Nothing gets done by thinking about it. I have lots of projects in my head. I know what needs to be done to accomplish each one of those projects. I could easily write a to-do list for each one. However, until I actually start a task – until I take action – the project will be nothing more than a great idea.
The key to keeping your office organized is to create systems – series of actions – for each function you perform. Here are some key activities:
Don’t rely on your memory.
Use a to-do list to capture everything that need to get done. If you write it down, it clears all those worrying “I know there’s something I need to do” thoughts that haunt our daily lives. Create one master list where you write ALL the projects, errands, tasks that need to get done. Review the list to determine your weekly and daily action plans.
Designate an “inbox” for the mail and any other papers that need your attention. Keep a letter opener and wastebasket nearby. Use Stephanie Wilson’s TRAF (think “traffic”) technique to process the pile. For each piece of paper, decide what needs to be done: Toss it in the trash, Refer it to someone else, Act on it, or File it for future reference.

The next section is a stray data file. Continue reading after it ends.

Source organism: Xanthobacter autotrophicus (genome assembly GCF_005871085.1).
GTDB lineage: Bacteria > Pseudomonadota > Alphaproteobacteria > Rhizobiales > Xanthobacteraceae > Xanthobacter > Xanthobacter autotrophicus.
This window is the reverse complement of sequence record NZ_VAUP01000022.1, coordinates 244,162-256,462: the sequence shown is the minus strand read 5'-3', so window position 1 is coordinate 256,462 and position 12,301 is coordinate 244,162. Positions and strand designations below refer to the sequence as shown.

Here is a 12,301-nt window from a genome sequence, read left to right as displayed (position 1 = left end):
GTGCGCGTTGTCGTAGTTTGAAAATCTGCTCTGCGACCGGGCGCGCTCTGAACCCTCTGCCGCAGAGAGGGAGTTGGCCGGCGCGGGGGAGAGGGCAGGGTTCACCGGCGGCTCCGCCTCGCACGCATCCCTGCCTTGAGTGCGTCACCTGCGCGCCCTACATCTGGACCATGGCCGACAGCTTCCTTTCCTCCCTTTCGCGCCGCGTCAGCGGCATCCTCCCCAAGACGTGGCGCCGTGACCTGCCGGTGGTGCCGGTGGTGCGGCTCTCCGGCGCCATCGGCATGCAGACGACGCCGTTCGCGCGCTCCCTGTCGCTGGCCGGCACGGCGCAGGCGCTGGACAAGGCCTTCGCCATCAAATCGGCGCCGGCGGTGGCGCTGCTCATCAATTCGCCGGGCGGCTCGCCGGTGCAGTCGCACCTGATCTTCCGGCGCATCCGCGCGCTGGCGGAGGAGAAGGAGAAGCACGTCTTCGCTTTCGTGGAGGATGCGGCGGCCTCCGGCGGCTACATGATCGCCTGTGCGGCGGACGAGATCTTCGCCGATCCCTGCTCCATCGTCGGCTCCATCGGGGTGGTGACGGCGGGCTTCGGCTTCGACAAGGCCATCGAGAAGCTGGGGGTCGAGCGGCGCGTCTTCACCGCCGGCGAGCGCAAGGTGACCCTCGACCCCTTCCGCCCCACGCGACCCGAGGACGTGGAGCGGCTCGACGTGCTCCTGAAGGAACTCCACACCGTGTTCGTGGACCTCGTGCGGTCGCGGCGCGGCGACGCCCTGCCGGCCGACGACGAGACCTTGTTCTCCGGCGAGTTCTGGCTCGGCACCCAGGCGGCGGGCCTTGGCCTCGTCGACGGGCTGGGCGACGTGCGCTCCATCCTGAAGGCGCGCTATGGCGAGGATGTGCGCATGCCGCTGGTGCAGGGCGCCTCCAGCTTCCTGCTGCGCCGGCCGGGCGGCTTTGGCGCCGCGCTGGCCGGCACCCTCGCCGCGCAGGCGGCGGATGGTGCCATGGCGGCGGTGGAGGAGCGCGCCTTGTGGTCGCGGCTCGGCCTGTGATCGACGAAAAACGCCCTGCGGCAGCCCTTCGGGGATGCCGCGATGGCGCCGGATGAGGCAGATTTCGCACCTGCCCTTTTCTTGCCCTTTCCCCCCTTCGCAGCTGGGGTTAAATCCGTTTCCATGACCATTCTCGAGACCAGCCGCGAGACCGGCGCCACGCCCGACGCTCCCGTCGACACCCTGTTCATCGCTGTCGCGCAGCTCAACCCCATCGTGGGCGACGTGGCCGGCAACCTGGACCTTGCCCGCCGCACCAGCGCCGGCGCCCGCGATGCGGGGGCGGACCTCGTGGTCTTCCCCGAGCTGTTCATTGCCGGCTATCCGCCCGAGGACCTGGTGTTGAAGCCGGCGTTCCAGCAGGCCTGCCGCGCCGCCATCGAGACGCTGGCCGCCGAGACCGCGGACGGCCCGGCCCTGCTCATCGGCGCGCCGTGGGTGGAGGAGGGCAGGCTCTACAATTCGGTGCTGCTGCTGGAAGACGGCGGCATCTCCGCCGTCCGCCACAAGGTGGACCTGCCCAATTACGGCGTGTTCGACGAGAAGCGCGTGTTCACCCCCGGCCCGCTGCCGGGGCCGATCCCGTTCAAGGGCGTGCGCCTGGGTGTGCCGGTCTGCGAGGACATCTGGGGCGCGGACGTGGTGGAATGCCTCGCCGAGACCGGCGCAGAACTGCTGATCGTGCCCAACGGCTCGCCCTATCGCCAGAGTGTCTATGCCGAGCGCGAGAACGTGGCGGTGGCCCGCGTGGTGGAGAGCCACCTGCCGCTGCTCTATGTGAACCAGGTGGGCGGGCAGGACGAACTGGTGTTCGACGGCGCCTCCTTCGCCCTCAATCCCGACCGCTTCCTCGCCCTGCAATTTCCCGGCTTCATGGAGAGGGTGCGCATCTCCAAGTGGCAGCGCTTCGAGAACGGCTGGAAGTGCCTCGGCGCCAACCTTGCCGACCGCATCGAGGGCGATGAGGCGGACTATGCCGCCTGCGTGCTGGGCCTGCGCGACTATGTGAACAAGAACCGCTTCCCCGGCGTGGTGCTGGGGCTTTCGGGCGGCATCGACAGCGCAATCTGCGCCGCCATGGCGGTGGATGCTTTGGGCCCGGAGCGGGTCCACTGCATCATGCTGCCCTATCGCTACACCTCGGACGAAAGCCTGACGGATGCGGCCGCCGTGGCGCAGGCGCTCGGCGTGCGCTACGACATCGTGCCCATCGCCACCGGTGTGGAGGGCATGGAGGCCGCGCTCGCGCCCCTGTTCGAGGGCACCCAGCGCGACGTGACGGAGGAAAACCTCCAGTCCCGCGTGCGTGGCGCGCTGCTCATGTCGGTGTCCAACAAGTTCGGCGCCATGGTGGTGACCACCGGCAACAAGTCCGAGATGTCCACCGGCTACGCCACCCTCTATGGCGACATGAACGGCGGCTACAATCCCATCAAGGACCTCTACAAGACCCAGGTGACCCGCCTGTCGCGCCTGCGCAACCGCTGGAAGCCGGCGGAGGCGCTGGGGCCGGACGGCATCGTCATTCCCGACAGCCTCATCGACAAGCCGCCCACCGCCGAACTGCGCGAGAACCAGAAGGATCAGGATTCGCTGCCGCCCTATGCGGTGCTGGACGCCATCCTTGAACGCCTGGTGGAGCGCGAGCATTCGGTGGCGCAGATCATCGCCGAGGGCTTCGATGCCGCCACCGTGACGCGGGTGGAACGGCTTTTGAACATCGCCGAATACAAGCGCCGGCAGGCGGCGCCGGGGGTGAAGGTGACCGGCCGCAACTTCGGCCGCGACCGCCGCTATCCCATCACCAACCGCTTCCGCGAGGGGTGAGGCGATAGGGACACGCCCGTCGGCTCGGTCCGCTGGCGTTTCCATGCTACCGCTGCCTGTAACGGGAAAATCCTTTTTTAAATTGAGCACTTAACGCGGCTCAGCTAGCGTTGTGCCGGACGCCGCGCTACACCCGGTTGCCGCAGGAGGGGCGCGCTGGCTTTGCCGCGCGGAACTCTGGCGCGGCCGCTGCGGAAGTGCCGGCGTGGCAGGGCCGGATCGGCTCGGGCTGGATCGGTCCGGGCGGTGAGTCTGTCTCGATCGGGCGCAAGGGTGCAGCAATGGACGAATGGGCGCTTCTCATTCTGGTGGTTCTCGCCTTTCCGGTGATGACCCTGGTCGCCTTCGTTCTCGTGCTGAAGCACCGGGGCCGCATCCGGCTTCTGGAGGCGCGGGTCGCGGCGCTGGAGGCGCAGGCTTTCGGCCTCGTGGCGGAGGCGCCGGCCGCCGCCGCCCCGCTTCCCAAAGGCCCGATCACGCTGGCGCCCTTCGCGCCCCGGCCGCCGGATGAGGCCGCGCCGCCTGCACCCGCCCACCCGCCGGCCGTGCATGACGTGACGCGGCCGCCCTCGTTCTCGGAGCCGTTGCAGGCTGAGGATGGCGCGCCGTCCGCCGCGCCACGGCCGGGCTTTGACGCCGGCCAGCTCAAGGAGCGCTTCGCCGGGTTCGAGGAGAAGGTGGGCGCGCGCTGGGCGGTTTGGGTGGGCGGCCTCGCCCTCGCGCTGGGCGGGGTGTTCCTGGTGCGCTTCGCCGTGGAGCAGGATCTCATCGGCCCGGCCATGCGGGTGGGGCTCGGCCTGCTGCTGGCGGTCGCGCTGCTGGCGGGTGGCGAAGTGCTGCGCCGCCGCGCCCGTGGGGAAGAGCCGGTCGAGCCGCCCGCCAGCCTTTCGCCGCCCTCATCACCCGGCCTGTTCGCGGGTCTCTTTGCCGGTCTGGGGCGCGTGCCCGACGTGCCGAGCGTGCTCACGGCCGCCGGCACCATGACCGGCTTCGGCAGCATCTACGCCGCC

What’s the next action?
For the papers in the Act pile, ask yourself what action is required. Do you need to make a phone call? Is it an invitation that needs an RSVP and entry into your calendar? Do you need to enter the address in your contact list? Is it a bill to pay? Is it homework to sign? Make an action decision about each item and sort them accordingly.
Know the difference between urgent (time sensitive) and important (significant consequences). Don’t get caught up in small, urgent matters and ignore what’s important.
Practice the two minute rule.
If an action can be done in two minutes, do it. It will take longer to sort and file the item than it will to simply do it.
If you put these systems in place, you will streamline your workflow and allow your office to operate smoothly and efficiently.